Investors Seeking Human Capital Stats Amid Great Resignation
New York, NY, February 17, 2022-Workers are increasingly important to forecasting corporate profitability, but investors receive little information about them, reports the Wall Street Journal. “A growing number of large companies, such as General Motors Co., include some workforce statistics in annual sustainability reports, but the data isn’t standardized. Almost none quantify such information in quarterly or annual financial statements.
“Labor shortages, which hit hospitals especially hard this winter, also are affecting industries including retail, leisure, education and technology, forcing employers to increase worker pay. The phenomenon some call the Great Resignation is contributing to runaway inflation and forcing Wall Street to reckon with a problem that has been building for years.
“‘CEOs make these wonderful flowery statements about people being their greatest assets,’ said Jeff Higgins, founder of workforce consulting firm the Human Capital Management Institute. ‘Why aren’t people on the balance sheet if they are the most important asset?’
“Most public companies report the value of their property, accounts receivable and inventory but not human capital-the worth of their workers’ skills, loyalty, training and other characteristics. Investors want employers to consistently report specific data points using standardized measurements so they can compare one company to another.
“Some fund managers are using big data, scouring websites such as Glassdoor and LinkedIn to estimate workforce trends in the companies they cover and the economy as a whole. Others are reiterating longstanding calls for regulation that would force companies to report employee data, including pay, training, job satisfaction, demographics and hiring and promotion rates.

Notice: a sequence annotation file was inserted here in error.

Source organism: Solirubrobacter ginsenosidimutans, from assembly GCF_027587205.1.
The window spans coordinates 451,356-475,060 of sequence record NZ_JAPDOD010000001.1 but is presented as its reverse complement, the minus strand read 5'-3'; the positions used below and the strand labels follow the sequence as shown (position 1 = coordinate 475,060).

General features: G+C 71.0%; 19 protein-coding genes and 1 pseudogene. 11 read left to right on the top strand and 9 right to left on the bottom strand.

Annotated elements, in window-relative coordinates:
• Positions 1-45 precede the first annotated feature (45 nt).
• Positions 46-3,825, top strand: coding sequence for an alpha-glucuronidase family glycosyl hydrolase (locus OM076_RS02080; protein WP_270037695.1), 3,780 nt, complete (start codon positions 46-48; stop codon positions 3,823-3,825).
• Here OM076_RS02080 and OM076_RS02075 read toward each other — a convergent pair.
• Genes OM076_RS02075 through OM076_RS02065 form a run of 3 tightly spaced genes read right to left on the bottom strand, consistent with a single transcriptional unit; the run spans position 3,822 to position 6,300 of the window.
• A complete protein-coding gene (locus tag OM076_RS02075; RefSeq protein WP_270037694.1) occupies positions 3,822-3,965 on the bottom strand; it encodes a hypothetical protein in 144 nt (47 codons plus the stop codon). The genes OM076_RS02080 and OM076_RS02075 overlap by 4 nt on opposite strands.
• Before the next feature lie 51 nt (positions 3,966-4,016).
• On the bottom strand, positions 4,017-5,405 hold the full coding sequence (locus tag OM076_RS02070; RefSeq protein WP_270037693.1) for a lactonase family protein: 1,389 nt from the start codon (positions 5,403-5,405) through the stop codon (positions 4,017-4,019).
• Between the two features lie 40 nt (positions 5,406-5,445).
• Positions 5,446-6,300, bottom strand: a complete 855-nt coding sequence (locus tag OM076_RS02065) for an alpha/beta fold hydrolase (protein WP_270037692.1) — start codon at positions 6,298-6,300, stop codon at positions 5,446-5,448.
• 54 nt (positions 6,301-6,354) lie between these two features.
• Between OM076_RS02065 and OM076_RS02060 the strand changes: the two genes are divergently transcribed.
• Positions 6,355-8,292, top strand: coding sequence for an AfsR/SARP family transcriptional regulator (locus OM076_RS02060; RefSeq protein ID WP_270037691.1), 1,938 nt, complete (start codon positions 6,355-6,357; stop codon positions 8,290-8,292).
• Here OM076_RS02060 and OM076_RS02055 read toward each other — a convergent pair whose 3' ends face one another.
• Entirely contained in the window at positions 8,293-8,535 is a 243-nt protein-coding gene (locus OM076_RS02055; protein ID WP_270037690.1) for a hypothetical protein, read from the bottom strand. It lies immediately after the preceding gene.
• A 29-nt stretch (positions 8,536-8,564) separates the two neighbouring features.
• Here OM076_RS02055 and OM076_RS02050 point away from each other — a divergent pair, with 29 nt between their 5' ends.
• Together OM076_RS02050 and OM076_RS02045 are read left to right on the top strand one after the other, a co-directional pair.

“California Public Employees’ Retirement System, the country’s largest pension plan, is a leader of the campaign for mandatory reporting. The pandemic has highlighted how critical human-capital risks are to companies and their investors, a Calpers spokeswoman said.
“Of the 100 largest employers in the U.S., 58% don’t disclose the salaries and benefits paid to their workforce, 85% don’t disclose turnover and 97% don’t disclose promotion rates, a key measure of job satisfaction, according to nonprofit group JUST Capital. The few companies that report human-capital statistics often do so using inconsistent methodologies that prevent easy comparison.
“The U.S. Securities and Exchange Commission is expected to unveil a rule in coming months requiring disclosure of standardized human-capital data.
“‘I think they have a strong sense of urgency because of the pandemic and also because of the Great Resignation,’ said Mr. Higgins.
“American workers quit at a record pace in November and the high turnover could last for years, forcing employers to pay more to keep their staff. Wages for Americans age 16 to 24 rose in December at the fastest pace in records tracing back to 1997, according to the Federal Reserve Bank of Atlanta.”